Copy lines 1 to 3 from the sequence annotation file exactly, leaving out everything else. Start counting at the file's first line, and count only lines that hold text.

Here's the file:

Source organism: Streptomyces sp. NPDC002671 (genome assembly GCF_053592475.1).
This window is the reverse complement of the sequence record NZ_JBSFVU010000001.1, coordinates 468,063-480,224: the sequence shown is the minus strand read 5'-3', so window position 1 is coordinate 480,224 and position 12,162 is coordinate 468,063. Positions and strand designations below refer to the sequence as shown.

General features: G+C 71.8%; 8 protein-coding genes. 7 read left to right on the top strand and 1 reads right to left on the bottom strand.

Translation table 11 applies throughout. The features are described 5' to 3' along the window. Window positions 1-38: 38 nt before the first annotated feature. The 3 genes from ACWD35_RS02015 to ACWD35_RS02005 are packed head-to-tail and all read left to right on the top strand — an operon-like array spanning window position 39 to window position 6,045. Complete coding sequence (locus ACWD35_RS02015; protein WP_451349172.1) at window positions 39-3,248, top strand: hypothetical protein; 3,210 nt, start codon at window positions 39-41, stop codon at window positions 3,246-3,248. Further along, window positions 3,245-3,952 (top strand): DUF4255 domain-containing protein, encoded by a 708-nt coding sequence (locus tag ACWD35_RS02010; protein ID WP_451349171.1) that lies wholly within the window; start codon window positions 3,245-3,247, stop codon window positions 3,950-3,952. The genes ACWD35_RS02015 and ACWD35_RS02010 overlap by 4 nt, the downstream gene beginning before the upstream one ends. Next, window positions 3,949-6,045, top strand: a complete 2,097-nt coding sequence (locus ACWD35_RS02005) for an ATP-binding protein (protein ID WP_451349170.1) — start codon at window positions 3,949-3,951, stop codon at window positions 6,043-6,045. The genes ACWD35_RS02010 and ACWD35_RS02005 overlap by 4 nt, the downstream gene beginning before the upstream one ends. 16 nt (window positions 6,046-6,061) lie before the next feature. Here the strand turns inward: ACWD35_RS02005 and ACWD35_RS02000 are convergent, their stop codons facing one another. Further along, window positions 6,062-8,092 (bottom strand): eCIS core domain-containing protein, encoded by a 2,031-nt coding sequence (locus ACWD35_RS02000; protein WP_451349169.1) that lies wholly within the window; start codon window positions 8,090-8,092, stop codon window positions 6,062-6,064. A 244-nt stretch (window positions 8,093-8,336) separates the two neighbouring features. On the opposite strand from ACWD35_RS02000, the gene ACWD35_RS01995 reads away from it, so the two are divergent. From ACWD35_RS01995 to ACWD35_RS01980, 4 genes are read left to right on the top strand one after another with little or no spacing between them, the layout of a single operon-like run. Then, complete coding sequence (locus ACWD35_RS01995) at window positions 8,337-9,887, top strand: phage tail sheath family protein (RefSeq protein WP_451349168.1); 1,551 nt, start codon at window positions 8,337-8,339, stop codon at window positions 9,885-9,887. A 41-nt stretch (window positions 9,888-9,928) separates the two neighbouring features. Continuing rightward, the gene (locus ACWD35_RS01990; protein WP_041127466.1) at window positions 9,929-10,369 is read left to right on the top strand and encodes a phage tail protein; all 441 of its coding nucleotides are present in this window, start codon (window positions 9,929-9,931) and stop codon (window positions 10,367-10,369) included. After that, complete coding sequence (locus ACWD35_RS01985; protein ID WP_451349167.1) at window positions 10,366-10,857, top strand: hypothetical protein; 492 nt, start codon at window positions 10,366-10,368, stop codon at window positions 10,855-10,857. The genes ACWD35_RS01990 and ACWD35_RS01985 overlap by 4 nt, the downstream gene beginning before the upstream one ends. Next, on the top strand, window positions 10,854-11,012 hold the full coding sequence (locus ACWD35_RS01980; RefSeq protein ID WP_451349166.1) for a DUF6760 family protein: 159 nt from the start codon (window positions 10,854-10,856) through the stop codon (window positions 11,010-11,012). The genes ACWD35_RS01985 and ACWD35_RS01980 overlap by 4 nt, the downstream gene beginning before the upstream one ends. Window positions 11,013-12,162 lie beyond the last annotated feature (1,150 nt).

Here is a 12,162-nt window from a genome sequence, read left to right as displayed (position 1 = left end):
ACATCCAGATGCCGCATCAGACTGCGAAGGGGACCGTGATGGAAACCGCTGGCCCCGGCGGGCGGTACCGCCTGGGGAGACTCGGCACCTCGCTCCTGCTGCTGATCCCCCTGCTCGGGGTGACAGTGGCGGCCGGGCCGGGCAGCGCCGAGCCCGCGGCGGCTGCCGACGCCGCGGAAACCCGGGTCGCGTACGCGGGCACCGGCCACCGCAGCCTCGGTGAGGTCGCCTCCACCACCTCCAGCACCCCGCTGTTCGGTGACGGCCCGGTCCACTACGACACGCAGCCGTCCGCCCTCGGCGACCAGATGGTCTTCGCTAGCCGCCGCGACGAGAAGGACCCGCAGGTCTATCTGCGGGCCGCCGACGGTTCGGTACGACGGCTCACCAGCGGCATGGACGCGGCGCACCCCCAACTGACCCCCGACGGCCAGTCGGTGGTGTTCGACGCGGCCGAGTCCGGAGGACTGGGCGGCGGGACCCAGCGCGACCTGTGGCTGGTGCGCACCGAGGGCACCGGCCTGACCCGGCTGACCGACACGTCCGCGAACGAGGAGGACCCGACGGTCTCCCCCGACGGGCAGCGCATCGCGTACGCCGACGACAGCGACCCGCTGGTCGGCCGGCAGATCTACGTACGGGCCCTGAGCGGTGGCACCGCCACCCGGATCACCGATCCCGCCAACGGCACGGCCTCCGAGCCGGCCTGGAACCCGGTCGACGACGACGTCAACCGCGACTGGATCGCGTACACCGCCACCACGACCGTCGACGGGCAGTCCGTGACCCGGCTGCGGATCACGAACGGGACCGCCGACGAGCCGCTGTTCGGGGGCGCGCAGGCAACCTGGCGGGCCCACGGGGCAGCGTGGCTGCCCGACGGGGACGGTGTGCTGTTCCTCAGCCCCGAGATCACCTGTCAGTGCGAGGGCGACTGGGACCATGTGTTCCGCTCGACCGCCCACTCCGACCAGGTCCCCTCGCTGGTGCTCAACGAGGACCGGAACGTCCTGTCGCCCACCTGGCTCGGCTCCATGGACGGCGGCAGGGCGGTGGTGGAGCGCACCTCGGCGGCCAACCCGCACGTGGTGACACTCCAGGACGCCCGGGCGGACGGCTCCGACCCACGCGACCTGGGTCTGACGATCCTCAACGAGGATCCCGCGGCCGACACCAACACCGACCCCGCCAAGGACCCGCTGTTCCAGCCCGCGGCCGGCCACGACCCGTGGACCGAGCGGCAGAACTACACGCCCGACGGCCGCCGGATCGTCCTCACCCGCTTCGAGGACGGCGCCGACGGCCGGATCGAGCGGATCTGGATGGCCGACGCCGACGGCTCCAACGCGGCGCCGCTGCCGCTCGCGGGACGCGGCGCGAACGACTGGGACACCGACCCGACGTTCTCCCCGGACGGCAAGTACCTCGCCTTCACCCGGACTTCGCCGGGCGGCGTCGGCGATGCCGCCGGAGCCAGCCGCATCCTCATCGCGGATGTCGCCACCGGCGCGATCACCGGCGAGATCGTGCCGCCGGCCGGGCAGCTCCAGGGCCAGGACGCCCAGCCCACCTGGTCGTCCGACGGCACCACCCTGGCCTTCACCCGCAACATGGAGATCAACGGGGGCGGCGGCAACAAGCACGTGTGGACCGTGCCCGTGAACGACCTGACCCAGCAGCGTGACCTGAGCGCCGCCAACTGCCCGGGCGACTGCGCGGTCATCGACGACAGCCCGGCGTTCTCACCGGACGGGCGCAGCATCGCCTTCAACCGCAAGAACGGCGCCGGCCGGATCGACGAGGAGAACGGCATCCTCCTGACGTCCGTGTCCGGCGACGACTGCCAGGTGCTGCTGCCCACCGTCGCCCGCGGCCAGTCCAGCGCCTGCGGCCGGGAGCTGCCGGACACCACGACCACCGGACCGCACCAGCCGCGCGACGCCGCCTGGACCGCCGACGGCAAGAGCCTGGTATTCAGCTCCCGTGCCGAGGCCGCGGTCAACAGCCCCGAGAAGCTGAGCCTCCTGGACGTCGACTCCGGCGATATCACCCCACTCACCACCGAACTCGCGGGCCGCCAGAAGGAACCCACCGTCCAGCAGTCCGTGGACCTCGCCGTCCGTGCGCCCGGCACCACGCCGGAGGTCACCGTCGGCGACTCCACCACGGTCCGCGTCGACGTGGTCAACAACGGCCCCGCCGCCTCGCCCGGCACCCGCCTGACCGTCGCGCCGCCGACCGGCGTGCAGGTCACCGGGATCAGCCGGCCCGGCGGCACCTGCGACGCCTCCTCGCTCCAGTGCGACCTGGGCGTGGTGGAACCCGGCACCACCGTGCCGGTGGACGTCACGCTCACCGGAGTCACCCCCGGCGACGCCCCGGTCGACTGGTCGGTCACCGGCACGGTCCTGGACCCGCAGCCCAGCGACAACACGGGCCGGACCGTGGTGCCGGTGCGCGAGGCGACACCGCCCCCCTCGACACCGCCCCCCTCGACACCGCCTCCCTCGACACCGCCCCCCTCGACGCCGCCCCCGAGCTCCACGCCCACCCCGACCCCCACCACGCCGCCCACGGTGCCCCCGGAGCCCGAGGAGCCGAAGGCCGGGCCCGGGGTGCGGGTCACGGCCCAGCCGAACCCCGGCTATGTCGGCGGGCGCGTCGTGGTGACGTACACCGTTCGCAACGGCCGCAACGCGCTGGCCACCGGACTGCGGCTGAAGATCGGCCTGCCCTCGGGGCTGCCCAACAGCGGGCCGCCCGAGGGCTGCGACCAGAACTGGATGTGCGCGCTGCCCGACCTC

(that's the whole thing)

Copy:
Source organism: Streptomyces sp. NPDC002671 (genome assembly GCF_053592475.1).
This window is the reverse complement of the sequence record NZ_JBSFVU010000001.1, coordinates 468,063-480,224: the sequence shown is the minus strand read 5'-3', so window position 1 is coordinate 480,224 and position 12,162 is coordinate 468,063. Positions and strand designations below refer to the sequence as shown.

General features: G+C 71.8%; 8 protein-coding genes. 7 read left to right on the top strand and 1 reads right to left on the bottom strand.